The secret Jewish history of Judy Garland
Editor’s Note: Judy Garland, who was born on June 10, 1922, would have turned 99 today. We take that occasion to explore the many Jewish affinities and associations of her career.
Although Judy Garland wasn’t Jewish, but several of her romantic partners were, including two of her five husbands. Many of her best-known songs were the product of Jewish songwriters, and some critics and historians have made the case that her musical role model was the Eastern European shtetl-born Asa Yoelson. That’s Al Jolson to you. Even the stage name given to Frances Ethel Gumm came from a Jewish entertainer — the most famous star of vaudeville, the New York City-born George Jessel, who once reportedly said, “I think that I ought to tell the folks that it was I who named Judy Garland ‘Judy Garland.’ Not that it would have made any difference – you couldn’t have hid[den] that great talent if you’d called her ‘Tel Aviv Windsor Shell’.” Still, good thing he didn’t.
Garland grew up performing in her family’s traveling vaudeville troupe, which eventually morphed into a sister act, the Gumm Sisters. The youngest of the three, Judy stood out from the beginning by virtue of her remarkably powerful voice and natural stage presence. In 1935, at age 13, she auditioned for Metro-Goldwyn-Mayer (MGM), performing “Zing! Went the Strings of My Heart” and “Eli, Eli,” a Yiddish song written in 1896. That was all Louis B. Mayer needed to see and hear; he signed her on the spot, and a star was born.
Within a few years, after appearing in a number of “backyard musicals” with an equally young Mickey Rooney, Garland was cast in “The Wizard of Oz.” The songs were all written by lyricist Yip Harburg (born Isidore Hochberg on Manhattan’s Lower East Side) and composer Harold Arlen (born Hyman Arluck, the son of a cantor). Incidentally, Garland was not the first to record “Over the Rainbow” – that honor belonged to Jewish swing-era singer Bea Wain, who turned in a more bluesy take on the number.
Around this time, although still a teen, Garland began dating. Her first serious romance was with jazz clarinetist and bandleader Artie Shaw (born Arthur Jacob Arshawsky in New York City). On her 18th birthday, she accepted a marriage proposal from songwriter David Rose (born Rosenberg), a London-born Jew who was raised in Chicago. Rose wrote a batch of TV theme songs, including ones for “Bonanza,” “Little House on the Prairie” and “Highway Patrol.”
The marriage to Rose didn’t last long, and after working with director Vincente Minnelli on “Meet Me in St. Louis,” the two married in 1945 and had a daughter named Liza the following year. Garland starred with Fred Astaire in the 1948 movie musical “Easter Parade,” featuring songs written by Irving Berlin (born Israel Isidore Beilin in Russia). By the end of the decade, however, trouble was brewing, and Garland began displaying the erratic behavior – likely resulting from her addiction to pills and alcohol – that would plague her for the rest of her life. She made several suicide attempts; a series of hospitalizations ensued; she was given electroshock therapy; and her lifelong struggle with her weight and appearance became all-consuming. By 1950, she was no longer employed by MGM.
Around this time, Garland met Sidney Luft, whose parents were Jewish immigrants from Russia and Germany. Luft became her manager and producer and helped stage the first of Garland’s several “comebacks” in a four-month sold-out tour of the UK followed by a stint at New York City’s Palace Theater. Her concerts were a tribute to her musical role model, Al Jolson. Writing in the New York Times in 1998, Camille Paglia said Jolson’s distinguishing characteristic was the way in which he “threw his booming voice to the rafters and made unembarrassed appeals for the audience’s love and approval,” as good a description as any of Garland’s concert stage technique. She went on to write that “Jolson’s melting, melodramatic voice can be heard coming through Garland,” and noted that Jolson’s songwriter and accompanist, Harry Akst, was one of those who discovered Garland on the road and helped her transition from vaudeville to Hollywood. It didn’t escape Paglia’s attention either that George Jessel played the Jolson role on Broadway in “The Jazz Singer.”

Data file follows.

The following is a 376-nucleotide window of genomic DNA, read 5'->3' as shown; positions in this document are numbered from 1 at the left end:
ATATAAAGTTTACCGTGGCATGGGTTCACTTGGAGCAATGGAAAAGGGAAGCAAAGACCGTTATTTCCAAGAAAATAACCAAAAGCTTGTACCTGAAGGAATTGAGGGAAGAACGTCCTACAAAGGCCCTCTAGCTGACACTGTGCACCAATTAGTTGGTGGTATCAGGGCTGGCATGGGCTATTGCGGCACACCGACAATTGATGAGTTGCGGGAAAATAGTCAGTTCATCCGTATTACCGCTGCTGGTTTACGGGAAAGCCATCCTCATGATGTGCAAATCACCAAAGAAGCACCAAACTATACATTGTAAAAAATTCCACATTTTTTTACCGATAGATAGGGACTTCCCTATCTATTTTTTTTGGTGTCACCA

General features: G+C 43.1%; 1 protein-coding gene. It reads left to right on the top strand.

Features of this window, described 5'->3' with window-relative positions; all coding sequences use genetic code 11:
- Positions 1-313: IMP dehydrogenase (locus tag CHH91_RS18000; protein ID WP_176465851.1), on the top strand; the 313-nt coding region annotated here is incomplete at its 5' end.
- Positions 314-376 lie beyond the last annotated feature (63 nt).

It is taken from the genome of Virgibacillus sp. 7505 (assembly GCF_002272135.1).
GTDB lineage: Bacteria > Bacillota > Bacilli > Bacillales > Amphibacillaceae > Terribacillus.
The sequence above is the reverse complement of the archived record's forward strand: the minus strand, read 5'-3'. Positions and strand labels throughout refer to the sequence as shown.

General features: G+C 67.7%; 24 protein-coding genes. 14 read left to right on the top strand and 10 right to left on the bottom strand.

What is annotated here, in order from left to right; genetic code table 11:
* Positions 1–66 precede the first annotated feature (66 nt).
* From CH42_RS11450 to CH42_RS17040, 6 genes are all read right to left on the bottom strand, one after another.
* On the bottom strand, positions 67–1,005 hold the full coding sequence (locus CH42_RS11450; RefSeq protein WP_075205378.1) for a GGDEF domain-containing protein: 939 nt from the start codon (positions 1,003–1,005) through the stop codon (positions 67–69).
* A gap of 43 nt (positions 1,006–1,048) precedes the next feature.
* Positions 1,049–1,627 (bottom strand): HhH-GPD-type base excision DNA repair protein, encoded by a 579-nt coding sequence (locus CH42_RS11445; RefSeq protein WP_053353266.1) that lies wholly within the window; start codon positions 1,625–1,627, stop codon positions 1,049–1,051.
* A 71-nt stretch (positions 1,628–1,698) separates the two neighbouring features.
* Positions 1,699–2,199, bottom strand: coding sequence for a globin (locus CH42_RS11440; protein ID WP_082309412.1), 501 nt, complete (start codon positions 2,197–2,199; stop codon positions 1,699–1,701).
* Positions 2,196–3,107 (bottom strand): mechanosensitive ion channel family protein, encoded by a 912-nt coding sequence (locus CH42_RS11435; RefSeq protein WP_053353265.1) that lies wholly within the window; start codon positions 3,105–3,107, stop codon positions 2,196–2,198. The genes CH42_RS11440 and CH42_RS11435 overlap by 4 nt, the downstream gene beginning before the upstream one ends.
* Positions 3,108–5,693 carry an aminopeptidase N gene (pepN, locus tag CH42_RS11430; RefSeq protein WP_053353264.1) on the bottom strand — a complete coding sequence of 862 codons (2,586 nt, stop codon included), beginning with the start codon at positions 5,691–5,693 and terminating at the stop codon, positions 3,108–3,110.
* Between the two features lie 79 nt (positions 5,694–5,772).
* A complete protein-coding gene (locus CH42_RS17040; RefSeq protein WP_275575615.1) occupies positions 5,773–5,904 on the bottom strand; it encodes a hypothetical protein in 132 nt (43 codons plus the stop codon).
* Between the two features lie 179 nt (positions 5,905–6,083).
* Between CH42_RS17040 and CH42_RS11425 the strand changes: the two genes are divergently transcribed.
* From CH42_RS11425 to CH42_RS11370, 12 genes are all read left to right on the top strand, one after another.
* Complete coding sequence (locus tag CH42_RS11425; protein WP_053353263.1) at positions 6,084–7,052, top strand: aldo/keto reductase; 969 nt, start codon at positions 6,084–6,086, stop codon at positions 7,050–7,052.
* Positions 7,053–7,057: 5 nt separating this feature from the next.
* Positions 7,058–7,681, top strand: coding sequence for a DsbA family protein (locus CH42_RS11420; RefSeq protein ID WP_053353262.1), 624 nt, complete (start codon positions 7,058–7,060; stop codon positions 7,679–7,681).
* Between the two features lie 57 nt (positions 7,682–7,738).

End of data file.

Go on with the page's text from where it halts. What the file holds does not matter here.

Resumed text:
Luft went on to produce Garland’s critically acclaimed comeback to the silver screen, the 1954 version of “A Star Is Born.” While the original three-hour cut got great reviews, theater owners rebelled at its length, leading Jack Warner of Warner Bros. to slice and dice it down to an hour and forty minutes, which some blamed for Garland’s loss to Grace Kelly for the Best Actress Oscar. Groucho Marx famously sent Garland a telegram the next day reading, “Dear Judy, this is the biggest robbery since Brinks.”
It wasn’t to be Garland’s last Oscar nomination, however. Garland’s wholly dramatic role in Stanley Kramer’s “Judgment at Nuremberg” — in which she played Irene Hoffman, a German woman who had enjoyed a relationship with a Jewish man and was testifying on his behalf for the prosecution — garnered her a nomination for Best Supporting Actress. It was Garland as she was never seen before nor ever after.
Watch Garland’s key scene here:
In 1969 in London, Garland died of a drug overdose that was ruled accidental. She was 47 years old. In January 2017, it was reported in these pages that Garland’s children had her body exhumed from the Ferncliff Mausoleum in Hartsdale, N.Y., and moved to Beth Olam Cemetery, the Jewish section of the Hollywood Forever Cemetery in Los Angeles.
Seth Rogovoy is a contributing editor at the Forward. He often mines popular culture for its lesser-known Jewish stories.